09:00 - 16:30
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Oct 3 2023

BGL Professorial Lecture: Longevity of marital relationships and problem gambling in Australia

BGL's next Professorial Lecture is scheduled for October 3 (1A21, 4-6 pm). Professor Xiaodong Gong will be speaking on the topic of "Longevity of marital relationships and problem gambling in Australia". The marital relationship plays a central role in our society. Its stability affects the wellbeing of individuals and has profound implications for the society. In this talk, I will shed some light on some of the important determining factors of marriage longevity including personality traits, (non-)cognitive skills, and addictive behaviour by the partners such as problem gambling. I will show that, among other things, individuals’ noncognitive skills are important for such relationships to sustain. But more importantly, compatibility in the noncognitive skills, personality, and the characteristics of the couples such as ethnicity, education, and age can significantly affect the duration of relationships. This may be because more compatible couples could achieve higher productivities in household production, higher utility from household production, or bear lower management costs of maintaining marital relationships. In addition, I will show how individuals’ gambling behaviours are affected by their (non-)cognitive skills, before quantifying the detrimental effects of partner’s problem gambling behaviour on their marital relationships.Xiaodong Gong is a professor at Canberra School of Politics, Economics and Society of University of Canberra BGL. Prior to joining the University of Canberra, Xiaodong worked at the Institute for the Study of Labour (IZA) in Germany, The Australian National University, and the Australian Treasury. He is a Fellow of the IZA. His research interests are on modelling individual and household socio-economic behaviours including labour supply, tax and transfer policy, childcare, labour mobility, child development and education, household consumption, gambling behaviour, and so on. His work has been published in reputable journals such as Journal of Business and Economic Statistics, Journal of Human Resources, Journal of Econometrics, Journal of Applied Econometrics, Annals of Applied Statistics, Journal of Economic Behavior and Organization, Economic Development and Cultural Change, and the Economic Record.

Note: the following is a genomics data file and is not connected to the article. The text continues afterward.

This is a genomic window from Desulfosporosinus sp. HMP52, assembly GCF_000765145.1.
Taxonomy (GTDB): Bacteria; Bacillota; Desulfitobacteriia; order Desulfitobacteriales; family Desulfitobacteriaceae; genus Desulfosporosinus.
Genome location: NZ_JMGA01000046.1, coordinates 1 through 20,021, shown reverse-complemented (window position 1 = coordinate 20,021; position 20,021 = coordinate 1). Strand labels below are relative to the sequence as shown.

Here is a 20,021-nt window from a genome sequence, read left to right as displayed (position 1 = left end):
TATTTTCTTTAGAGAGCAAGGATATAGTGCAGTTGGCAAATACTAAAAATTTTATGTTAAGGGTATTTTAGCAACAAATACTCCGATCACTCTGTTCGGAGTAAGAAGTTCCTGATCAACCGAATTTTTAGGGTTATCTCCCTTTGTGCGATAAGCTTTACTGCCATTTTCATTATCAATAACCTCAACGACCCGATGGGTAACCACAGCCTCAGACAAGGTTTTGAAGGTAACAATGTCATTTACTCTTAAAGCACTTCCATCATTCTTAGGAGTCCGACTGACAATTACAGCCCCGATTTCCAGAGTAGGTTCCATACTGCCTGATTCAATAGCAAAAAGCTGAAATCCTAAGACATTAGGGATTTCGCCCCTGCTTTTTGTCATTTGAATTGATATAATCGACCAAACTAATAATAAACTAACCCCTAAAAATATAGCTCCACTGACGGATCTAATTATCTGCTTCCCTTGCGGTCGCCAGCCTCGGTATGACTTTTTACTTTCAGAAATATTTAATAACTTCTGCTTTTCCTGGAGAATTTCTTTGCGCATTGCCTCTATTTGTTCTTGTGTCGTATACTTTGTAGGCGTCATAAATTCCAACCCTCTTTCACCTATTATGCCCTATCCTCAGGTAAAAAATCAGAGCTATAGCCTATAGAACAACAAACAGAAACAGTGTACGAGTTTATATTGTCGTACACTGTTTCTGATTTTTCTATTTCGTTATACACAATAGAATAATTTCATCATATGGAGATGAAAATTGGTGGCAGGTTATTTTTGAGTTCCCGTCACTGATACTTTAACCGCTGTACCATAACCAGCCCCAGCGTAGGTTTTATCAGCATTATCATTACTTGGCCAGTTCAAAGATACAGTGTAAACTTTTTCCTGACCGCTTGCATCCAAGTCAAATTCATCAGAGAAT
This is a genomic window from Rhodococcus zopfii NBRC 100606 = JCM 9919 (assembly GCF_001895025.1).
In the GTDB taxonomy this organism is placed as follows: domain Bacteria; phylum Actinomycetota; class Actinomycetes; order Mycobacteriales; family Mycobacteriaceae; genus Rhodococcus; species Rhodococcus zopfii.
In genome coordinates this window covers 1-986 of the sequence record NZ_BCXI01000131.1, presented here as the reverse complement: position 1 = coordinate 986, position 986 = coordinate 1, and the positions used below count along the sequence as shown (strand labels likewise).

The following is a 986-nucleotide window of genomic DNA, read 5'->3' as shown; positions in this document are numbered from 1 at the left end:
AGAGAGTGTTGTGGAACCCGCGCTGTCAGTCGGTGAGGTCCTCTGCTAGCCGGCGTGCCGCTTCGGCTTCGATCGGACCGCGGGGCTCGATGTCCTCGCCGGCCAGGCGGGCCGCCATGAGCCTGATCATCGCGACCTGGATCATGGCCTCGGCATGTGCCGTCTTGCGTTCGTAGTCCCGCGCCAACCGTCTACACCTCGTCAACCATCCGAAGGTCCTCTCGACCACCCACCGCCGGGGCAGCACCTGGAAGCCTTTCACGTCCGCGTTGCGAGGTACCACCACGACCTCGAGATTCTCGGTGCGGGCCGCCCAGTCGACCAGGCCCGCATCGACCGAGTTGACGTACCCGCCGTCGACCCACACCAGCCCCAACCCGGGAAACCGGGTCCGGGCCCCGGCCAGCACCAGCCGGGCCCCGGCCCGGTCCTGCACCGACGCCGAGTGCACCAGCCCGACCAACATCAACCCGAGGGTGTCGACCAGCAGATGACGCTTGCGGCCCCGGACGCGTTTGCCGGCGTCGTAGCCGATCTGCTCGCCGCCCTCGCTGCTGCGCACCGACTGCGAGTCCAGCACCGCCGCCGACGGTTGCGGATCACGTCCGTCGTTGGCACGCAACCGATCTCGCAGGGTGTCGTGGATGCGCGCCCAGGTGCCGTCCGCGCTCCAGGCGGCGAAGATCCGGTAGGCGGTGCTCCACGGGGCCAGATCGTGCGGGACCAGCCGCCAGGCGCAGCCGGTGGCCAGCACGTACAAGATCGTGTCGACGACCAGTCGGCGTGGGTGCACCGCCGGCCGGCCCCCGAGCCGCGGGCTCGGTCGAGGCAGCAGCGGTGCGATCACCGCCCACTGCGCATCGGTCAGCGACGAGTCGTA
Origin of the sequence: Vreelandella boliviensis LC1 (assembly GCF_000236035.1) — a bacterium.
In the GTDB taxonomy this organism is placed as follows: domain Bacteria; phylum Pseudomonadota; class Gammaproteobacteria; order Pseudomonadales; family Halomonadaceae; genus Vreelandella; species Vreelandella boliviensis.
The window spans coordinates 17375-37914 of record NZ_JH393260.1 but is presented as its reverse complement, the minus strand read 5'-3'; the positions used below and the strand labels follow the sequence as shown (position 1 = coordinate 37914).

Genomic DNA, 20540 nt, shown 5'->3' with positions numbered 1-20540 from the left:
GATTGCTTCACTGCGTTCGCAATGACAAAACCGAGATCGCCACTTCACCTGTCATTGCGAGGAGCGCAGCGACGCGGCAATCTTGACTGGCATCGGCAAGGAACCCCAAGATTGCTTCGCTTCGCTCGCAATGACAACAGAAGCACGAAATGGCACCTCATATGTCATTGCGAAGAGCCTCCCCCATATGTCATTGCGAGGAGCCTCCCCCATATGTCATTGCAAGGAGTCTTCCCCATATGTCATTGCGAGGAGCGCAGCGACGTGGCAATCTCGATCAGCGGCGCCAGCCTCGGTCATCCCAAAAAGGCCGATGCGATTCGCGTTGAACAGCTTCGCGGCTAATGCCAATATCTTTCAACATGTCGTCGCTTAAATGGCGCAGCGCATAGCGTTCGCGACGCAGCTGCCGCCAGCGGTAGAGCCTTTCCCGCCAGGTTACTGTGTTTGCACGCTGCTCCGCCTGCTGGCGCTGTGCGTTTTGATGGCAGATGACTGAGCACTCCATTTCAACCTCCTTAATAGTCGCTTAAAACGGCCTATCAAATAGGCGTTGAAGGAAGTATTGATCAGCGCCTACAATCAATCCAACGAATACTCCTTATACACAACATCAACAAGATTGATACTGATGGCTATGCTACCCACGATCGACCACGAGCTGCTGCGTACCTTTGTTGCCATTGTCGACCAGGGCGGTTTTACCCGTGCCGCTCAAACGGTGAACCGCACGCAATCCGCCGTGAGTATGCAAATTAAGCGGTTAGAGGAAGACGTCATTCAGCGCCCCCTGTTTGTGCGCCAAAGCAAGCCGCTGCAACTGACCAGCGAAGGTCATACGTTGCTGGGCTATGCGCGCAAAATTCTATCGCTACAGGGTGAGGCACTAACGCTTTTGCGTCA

16:00 - 18:00
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Oct 26 2023

Didirri @ UC Hub

Didirri and his phenomenal live band are set to ignite the Australian music scene with their highly anticipated debut album tour in October 2023Didirri and his phenomenal live band are set to ignite the Australian music scene with their highly anticipated debut album tour in October 2023. Spanning across Melbourne, Sydney Newcastle,Brisbane the Sunshine Coast, Belgrave, Anglesea and Castlemaine the tour promises an exhilarating journey through Didirri's musical landscape. With the soulful strains of his debut album 'Caught in the Act,' featuring the mesmerizing singles 'Begin Again' and 'Often Broken,' Didirri aims to captivate audiences with his raw talent and heartfelt lyrics. Didirri and his band have consistently delivered an unmissable live experience. Don't miss the chance to witness this unique songwriter and his incredible ensemble as they embark on their Australian ‘Caught in the Act’ tour.Caught In The Act is out now via Liberation.Win a meet n greet with Didirri and access to soundcheck!Add Didirri’s new albumCaught In The Actto your cart as either a digital download for only $4 or a signed red vinyl for $60 (including local postage), and automatically go into the draw for the chance to meet Didirri and watch soundcheck at your closest show. 1x winner per show with guest!TO ENTER: Simply add an album (either a digital download for only $4 or a red vinyl LP for $60) to your ticket purchase and you'll automatically go into the draw to meet Didirri and watch soundcheck at your closest show! Ensure you've purchased tickets +Caught In The Actin one transaction. FULL T&Cs HERE:By purchasingCaught In The Actviadigital download or red vinyl, customers provide consent for their contact details to be provided to Mushroom Group (on behalf of Liberation Music Pty Ltd) to distribute the album. Customers will receive their digital album on album release, August 4. Vinyl albums will be posted on album release and likely received the following week. All bundle purchases are final, Mushroom Group (on behalf of Liberation Music Pty Ltd) are unable to provide refunds.